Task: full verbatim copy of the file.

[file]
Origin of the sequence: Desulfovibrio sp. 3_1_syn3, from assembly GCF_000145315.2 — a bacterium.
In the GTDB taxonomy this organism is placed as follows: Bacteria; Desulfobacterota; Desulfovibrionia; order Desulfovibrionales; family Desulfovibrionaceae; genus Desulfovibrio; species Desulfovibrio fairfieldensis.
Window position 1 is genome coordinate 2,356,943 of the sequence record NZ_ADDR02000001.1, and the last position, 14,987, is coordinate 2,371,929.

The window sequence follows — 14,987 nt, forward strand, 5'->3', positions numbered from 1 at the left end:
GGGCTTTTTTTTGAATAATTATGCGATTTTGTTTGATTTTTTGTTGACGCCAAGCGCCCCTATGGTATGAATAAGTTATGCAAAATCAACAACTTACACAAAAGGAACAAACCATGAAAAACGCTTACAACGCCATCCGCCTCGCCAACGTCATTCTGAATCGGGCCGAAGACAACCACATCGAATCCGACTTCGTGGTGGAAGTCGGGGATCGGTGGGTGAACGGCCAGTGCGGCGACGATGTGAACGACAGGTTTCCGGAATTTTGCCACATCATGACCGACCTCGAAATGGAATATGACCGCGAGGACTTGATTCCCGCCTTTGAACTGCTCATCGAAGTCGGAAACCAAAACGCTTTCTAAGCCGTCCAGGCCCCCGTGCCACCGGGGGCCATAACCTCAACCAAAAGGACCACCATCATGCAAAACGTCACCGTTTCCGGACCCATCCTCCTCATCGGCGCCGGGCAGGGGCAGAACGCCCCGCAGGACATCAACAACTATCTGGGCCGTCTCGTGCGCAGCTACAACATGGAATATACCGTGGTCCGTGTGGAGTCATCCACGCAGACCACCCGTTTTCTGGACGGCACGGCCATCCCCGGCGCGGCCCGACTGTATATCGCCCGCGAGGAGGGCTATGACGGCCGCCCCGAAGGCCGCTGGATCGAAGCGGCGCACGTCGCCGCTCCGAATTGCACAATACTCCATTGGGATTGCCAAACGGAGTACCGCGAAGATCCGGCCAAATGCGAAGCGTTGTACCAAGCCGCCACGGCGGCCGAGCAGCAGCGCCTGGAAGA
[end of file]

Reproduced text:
Origin of the sequence: Desulfovibrio sp. 3_1_syn3, from assembly GCF_000145315.2 — a bacterium.
In the GTDB taxonomy this organism is placed as follows: Bacteria; Desulfobacterota; Desulfovibrionia; order Desulfovibrionales; family Desulfovibrionaceae; genus Desulfovibrio; species Desulfovibrio fairfieldensis.
Window position 1 is genome coordinate 2,356,943 of the sequence record NZ_ADDR02000001.1, and the last position, 14,987, is coordinate 2,371,929.

The window sequence follows — 14,987 nt, forward strand, 5'->3', positions numbered from 1 at the left end:
GGGCTTTTTTTTGAATAATTATGCGATTTTGTTTGATTTTTTGTTGACGCCAAGCGCCCCTATGGTATGAATAAGTTATGCAAAATCAACAACTTACACAAAAGGAACAAACCATGAAAAACGCTTACAACGCCATCCGCCTCGCCAACGTCATTCTGAATCGGGCCGAAGACAACCACATCGAATCCGACTTCGTGGTGGAAGTCGGGGATCGGTGGGTGAACGGCCAGTGCGGCGACGATGTGAACGACAGGTTTCCGGAATTTTGCCACATCATGACCGACCTCGAAATGGAATATGACCGCGAGGACTTGATTCCCGCCTTTGAACTGCTCATCGAAGTCGGAAACCAAAACGCTTTCTAAGCCGTCCAGGCCCCCGTGCCACCGGGGGCCATAACCTCAACCAAAAGGACCACCATCATGCAAAACGTCACCGTTTCCGGACCCATCCTCCTCATCGGCGCCGGGCAGGGGCAGAACGCCCCGCAGGACATCAACAACTATCTGGGCCGTCTCGTGCGCAGCTACAACATGGAATATACCGTGGTCCGTGTGGAGTCATCCACGCAGACCACCCGTTTTCTGGACGGCACGGCCATCCCCGGCGCGGCCCGACTGTATATCGCCCGCGAGGAGGGCTATGACGGCCGCCCCGAAGGCCGCTGGATCGAAGCGGCGCACGTCGCCGCTCCGAATTGCACAATACTCCATTGGGATTGCCAAACGGAGTACCGCGAAGATCCGGCCAAATGCGAAGCGTTGTACCAAGCCGCCACGGCGGCCGAGCAGCAGCGCCTGGAAGA